A blood transfusion is a safe, common procedure in which blood is given to you through an intravenous (IV) line in one of your blood vessels. Blood transfusions are done to replace blood lost during surgery or due to a serious injury. A transfusion also may be done if your body can't make blood properly because of an illness. During a blood transfusion, a small needle is used to insert an IV line into one of your blood vessels. Through this line, you receive healthy blood. The procedure usually takes 1 to 4 hours, depending on how much blood you need. Blood transfusions are very common. Each year, almost 5 million Americans need a blood transfusion. Most blood transfusions go well. Mild complications can occur. Very rarely, serious problems develop.
The science of blood transfusion dates to the first decade of the 19th century, with the discovery of distinct blood types leading to the practice of mixing some blood from the donor and the receiver before the transfusion (an early form of cross-matching). In 1818, Dr. James Blundell, a British obstetrician, performed the first successful blood transfusion of human blood, for the treatment of postpartum hemorrhage. He used the patient's husband as a donor, and extracted four ounces of blood from his arm to transfuse into his wife. During the years 1825 and 1830, Dr. Blundell performed 10 transfusions, five of which were beneficial, and published his results. He also invented many instruments for the transfusion of blood. He made a substantial amount of money from this endeavor, roughly $2 million ($50 million real dollars).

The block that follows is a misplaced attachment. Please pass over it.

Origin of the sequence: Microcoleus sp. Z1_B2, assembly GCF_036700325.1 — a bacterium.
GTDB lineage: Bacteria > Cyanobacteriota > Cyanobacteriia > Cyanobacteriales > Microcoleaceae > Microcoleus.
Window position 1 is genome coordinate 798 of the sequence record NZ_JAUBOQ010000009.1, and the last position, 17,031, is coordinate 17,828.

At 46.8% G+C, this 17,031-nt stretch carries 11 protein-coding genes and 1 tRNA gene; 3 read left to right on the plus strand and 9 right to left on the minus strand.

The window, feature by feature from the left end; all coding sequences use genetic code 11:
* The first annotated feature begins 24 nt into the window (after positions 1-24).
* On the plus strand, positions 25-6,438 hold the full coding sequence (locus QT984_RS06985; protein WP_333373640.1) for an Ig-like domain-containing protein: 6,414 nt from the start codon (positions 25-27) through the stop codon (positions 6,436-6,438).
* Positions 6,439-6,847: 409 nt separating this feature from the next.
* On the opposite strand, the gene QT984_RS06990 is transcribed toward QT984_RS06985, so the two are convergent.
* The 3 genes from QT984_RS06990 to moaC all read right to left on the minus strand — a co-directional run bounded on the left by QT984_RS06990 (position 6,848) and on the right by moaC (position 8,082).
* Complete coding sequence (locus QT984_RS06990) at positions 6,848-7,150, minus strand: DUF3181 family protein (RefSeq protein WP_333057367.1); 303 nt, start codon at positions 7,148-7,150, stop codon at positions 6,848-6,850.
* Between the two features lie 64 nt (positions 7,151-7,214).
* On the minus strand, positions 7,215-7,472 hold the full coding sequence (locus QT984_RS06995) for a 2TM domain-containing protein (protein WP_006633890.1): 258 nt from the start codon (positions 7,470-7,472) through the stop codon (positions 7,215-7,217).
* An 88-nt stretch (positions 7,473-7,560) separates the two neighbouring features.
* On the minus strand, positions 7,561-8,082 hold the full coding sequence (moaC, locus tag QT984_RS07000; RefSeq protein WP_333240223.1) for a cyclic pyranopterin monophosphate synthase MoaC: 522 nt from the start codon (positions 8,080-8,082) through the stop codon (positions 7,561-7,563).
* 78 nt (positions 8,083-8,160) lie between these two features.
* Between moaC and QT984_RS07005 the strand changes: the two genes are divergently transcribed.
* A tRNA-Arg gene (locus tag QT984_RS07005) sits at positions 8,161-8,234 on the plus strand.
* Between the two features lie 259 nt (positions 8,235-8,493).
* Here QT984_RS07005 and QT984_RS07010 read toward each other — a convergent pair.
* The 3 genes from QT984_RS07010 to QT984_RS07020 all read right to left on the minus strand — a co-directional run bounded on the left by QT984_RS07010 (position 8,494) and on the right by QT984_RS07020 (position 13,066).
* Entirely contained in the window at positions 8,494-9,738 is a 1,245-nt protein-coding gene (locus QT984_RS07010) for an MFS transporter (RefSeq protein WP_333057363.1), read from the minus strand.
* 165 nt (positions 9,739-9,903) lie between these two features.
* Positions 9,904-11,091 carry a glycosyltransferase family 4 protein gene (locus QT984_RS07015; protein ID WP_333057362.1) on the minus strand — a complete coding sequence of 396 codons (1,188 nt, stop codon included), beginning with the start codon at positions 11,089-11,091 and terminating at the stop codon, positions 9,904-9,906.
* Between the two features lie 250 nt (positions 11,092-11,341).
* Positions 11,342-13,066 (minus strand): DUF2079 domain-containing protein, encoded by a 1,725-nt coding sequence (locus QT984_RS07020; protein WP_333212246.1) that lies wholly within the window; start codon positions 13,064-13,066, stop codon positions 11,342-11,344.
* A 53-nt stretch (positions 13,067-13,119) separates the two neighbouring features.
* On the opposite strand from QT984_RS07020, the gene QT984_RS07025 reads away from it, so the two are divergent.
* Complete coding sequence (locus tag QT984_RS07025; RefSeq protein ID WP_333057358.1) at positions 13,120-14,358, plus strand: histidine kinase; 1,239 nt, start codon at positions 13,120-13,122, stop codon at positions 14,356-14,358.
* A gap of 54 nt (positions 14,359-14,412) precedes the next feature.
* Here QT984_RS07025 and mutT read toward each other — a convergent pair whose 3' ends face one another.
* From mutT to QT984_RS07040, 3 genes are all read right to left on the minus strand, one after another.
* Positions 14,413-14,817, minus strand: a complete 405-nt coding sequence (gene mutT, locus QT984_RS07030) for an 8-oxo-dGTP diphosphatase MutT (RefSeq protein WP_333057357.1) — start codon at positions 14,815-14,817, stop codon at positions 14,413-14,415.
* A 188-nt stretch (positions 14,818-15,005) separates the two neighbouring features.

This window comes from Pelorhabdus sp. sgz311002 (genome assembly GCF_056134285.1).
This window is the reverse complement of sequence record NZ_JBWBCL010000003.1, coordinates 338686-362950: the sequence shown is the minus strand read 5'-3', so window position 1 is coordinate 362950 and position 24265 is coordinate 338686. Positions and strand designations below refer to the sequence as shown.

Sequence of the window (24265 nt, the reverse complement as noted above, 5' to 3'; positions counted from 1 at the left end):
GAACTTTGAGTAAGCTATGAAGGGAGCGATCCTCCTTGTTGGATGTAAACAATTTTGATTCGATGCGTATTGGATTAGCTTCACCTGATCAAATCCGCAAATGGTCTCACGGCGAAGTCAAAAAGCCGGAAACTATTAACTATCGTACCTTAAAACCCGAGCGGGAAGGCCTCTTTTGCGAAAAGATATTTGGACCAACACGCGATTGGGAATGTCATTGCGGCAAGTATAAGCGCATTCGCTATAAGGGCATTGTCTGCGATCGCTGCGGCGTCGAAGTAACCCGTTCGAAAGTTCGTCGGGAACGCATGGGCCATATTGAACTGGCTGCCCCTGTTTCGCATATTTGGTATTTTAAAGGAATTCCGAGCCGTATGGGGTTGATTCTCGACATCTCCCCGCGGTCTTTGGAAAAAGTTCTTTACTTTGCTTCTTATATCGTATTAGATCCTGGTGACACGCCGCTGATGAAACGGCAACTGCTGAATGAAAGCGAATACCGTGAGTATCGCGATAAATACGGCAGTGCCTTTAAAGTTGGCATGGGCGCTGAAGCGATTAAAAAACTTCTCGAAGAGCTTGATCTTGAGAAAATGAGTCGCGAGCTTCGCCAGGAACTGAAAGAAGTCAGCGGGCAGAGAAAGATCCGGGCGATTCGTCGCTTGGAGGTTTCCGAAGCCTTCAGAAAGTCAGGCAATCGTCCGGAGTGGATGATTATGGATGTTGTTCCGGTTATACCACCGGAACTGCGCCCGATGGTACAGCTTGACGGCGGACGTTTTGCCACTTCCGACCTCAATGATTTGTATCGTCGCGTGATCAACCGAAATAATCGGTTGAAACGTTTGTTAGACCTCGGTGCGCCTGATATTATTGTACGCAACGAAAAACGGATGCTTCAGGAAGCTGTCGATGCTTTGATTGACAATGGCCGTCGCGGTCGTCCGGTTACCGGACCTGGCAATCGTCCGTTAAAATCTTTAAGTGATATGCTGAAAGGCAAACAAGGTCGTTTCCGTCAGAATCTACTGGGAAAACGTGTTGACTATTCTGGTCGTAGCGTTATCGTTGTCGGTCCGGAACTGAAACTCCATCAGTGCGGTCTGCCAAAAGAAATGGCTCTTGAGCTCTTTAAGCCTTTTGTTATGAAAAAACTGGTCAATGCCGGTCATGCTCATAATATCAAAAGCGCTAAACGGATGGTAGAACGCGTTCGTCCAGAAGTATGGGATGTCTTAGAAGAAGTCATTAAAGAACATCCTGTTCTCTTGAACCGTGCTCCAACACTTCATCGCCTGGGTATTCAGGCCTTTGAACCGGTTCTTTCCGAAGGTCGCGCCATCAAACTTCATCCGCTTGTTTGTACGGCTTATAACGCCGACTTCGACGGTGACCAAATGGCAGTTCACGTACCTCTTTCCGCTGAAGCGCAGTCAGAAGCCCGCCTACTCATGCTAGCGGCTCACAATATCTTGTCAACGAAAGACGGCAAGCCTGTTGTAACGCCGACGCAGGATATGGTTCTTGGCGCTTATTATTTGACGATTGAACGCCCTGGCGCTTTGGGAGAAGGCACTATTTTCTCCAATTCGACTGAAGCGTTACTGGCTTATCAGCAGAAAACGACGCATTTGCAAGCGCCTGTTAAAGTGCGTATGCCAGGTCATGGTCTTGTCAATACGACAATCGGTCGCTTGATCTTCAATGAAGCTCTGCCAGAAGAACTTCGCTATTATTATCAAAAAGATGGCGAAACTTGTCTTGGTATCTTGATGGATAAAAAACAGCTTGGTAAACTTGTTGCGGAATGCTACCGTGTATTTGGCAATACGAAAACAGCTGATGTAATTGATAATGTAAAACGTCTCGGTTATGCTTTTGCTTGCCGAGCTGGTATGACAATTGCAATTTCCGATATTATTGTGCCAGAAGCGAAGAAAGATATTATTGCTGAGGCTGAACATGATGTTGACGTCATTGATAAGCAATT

In the late 1930s and early 1940s, Dr. Charles R. Drew's research led to the discovery that blood could be separated into blood plasma and red blood cells, and that the plasma could be frozen separately. Blood stored in this way lasted longer and was less likely to become contaminated. Another important breakthrough came in 1939-40 when Karl Landsteiner, Alex Wiener, Philip